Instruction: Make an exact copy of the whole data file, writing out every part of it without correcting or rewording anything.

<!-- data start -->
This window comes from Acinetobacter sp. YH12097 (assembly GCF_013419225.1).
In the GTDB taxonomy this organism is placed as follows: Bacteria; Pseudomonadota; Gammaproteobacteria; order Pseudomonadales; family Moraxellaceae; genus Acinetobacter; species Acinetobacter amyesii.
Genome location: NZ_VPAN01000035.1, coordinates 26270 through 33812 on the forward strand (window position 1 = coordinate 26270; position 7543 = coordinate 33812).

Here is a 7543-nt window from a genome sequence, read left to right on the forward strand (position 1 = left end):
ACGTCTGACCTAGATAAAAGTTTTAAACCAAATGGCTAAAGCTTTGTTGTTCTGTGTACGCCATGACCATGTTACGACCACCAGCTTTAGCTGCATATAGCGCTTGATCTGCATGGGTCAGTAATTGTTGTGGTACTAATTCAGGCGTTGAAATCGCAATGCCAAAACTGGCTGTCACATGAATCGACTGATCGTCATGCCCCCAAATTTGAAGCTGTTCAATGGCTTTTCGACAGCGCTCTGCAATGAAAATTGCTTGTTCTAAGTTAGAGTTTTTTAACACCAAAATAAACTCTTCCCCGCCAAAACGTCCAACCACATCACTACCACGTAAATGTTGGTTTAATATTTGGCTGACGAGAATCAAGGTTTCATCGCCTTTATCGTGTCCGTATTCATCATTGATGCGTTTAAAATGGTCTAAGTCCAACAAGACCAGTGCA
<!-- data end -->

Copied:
This window comes from Acinetobacter sp. YH12097 (assembly GCF_013419225.1).
In the GTDB taxonomy this organism is placed as follows: Bacteria; Pseudomonadota; Gammaproteobacteria; order Pseudomonadales; family Moraxellaceae; genus Acinetobacter; species Acinetobacter amyesii.
Genome location: NZ_VPAN01000035.1, coordinates 26270 through 33812 on the forward strand (window position 1 = coordinate 26270; position 7543 = coordinate 33812).

Here is a 7543-nt window from a genome sequence, read left to right on the forward strand (position 1 = left end):
ACGTCTGACCTAGATAAAAGTTTTAAACCAAATGGCTAAAGCTTTGTTGTTCTGTGTACGCCATGACCATGTTACGACCACCAGCTTTAGCTGCATATAGCGCTTGATCTGCATGGGTCAGTAATTGTTGTGGTACTAATTCAGGCGTTGAAATCGCAATGCCAAAACTGGCTGTCACATGAATCGACTGATCGTCATGCCCCCAAATTTGAAGCTGTTCAATGGCTTTTCGACAGCGCTCTGCAATGAAAATTGCTTGTTCTAAGTTAGAGTTTTTTAACACCAAAATAAACTCTTCCCCGCCAAAACGTCCAACCACATCACTACCACGTAAATGTTGGTTTAATATTTGGCTGACGAGAATCAAGGTTTCATCGCCTTTATCGTGTCCGTATTCATCATTGATGCGTTTAAAATGGTCTAAGTCCAACAAGACCAGTGCA